The Federal Court has overturned the deportation of former child refugee Abdoul Abdi, who grew up in foster in care in Nova Scotia but never received his Canadian citizenship.
The Federal Court released its decision Friday, after Abdi sought a judicial review of the federal government’s decision by arguing his Charter rights had been violated and his treatment was not in keeping with Canada’s international law obligations.
In a written decision dated July 13, Justice Ann Marie McDonald said a delegate of the public safety minister failed to consider the Charter of Rights and Freedoms and international law in arriving at her decision, despite being statutorily mandated to render a decision consistent with the charter.
“Most blatantly, the (delegate’s) decision discloses no indication that the (delegate) even considered the charter values,” said McDonald, who does not name the delegate in her decision.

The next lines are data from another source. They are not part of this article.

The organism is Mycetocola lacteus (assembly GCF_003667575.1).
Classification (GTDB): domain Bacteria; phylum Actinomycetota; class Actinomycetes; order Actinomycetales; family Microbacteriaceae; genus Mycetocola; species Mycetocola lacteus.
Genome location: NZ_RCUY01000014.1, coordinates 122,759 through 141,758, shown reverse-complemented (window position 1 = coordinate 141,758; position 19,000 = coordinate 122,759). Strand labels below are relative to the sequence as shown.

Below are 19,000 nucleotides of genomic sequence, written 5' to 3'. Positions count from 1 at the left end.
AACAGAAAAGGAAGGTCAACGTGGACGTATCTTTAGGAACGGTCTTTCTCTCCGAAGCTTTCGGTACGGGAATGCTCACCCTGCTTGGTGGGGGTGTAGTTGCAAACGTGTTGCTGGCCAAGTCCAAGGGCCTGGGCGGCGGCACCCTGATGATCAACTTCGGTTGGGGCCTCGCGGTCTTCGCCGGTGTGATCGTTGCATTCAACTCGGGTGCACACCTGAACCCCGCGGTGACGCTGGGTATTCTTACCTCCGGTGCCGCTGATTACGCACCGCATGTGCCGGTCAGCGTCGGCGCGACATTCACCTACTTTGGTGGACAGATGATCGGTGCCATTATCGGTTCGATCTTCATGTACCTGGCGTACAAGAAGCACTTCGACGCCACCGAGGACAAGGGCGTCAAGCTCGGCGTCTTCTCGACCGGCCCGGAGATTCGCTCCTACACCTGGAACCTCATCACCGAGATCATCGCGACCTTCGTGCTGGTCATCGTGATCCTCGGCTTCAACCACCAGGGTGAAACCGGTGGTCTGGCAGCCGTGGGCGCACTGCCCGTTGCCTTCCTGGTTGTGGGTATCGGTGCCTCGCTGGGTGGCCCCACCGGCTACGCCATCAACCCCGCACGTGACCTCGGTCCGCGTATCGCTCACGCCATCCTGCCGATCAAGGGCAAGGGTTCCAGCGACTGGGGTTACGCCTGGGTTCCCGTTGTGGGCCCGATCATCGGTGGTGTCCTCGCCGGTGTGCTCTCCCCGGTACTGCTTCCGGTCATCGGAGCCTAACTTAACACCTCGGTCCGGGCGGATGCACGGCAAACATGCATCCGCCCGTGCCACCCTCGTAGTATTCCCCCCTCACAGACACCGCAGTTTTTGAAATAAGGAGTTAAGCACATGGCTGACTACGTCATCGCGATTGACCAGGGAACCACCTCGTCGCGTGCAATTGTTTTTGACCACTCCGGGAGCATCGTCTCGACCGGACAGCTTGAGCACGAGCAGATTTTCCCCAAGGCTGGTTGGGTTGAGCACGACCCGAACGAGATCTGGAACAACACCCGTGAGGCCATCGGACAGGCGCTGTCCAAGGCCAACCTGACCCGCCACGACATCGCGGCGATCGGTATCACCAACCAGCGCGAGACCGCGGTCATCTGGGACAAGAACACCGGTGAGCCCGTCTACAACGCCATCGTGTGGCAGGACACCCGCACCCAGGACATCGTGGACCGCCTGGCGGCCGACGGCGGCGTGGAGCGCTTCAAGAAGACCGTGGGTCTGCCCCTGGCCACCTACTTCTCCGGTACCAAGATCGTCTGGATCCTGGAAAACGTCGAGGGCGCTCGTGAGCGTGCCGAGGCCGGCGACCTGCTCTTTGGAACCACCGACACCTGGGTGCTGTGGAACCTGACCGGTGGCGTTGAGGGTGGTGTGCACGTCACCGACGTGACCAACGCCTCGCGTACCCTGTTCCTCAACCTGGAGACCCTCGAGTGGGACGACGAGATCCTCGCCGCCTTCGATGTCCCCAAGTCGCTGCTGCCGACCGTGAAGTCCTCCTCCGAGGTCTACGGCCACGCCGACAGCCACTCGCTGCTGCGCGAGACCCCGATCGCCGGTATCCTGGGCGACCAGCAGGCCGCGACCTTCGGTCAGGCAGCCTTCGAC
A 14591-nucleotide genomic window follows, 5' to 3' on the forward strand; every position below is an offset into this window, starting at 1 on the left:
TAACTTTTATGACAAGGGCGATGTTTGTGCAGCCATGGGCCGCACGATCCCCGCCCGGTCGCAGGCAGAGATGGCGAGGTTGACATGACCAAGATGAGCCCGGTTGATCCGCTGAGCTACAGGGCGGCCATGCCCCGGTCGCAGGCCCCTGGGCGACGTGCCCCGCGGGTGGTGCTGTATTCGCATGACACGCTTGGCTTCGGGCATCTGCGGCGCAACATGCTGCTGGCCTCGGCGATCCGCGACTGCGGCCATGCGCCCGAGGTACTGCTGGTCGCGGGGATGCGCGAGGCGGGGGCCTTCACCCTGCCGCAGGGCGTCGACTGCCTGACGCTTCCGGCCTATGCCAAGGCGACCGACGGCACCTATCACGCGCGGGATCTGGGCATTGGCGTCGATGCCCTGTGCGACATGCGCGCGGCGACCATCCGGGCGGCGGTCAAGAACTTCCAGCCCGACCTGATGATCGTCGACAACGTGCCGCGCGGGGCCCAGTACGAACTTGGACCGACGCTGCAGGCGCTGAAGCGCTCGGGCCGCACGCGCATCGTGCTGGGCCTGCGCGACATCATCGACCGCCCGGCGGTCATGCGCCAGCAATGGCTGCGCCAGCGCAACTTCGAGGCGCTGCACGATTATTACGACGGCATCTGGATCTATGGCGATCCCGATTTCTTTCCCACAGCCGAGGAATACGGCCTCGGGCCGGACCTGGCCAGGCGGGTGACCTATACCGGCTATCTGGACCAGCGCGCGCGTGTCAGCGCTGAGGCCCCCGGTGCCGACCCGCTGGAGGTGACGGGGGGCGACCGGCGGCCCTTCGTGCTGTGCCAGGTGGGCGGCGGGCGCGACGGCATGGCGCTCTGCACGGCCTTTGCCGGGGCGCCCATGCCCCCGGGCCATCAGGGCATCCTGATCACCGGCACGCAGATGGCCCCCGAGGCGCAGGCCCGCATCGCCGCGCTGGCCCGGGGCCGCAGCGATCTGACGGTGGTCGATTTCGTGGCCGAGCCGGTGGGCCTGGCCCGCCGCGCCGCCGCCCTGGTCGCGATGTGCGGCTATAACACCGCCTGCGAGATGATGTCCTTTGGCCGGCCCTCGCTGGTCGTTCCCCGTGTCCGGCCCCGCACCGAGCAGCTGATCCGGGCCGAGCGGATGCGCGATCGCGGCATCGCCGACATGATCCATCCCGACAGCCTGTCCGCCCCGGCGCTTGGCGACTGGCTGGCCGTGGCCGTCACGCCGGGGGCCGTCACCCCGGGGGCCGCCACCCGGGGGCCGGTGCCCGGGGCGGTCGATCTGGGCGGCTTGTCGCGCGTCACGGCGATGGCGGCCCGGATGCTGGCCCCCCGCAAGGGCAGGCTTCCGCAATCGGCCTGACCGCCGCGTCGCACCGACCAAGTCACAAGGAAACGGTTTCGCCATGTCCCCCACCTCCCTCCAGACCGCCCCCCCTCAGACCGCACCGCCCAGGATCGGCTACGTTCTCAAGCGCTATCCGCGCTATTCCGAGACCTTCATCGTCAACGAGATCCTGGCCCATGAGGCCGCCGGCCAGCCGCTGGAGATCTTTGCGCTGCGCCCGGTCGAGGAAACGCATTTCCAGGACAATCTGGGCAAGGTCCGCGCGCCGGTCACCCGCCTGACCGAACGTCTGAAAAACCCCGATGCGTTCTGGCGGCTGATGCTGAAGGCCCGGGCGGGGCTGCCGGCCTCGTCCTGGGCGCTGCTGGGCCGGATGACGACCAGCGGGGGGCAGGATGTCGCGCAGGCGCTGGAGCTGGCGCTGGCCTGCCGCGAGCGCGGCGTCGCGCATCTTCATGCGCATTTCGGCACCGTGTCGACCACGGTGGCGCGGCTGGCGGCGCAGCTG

“In fact, the charter is not mentioned anywhere in the (delegate’s) cover letter outlining the issues she considered or in the body of her decision. This is so despite Mr. Abdi’s extensive submissions on the charter.”
Abdi’s lawyer, Benjamin Perryman, says this is the second time the Federal Court has overturned his deportation. The first time the federal government’s decision was overturned was in October 2017.
Abdi, who is in his early twenties, was recently released from prison after serving a five-year sentence on multiple charges, including aggravated assault.He arrived in Canada as a six-year-old child refugee with his sister and was placed in foster care shortly after, but officials never applied for his citizenship.
His case became a rallying point for advocates of immigration reform.
Justice for Children and Youth was granted intervenor status at the judicial review. Staff lawyer Jane Stewart said Monday the case was a chance for the court to weigh in and correct what had happened to Abdi.
First published at http://yourlegalrights.on.ca/news/hes-ready-live-life-peace-federal-court-overturns-abdoul-abdis-deportation-future-still-uncerta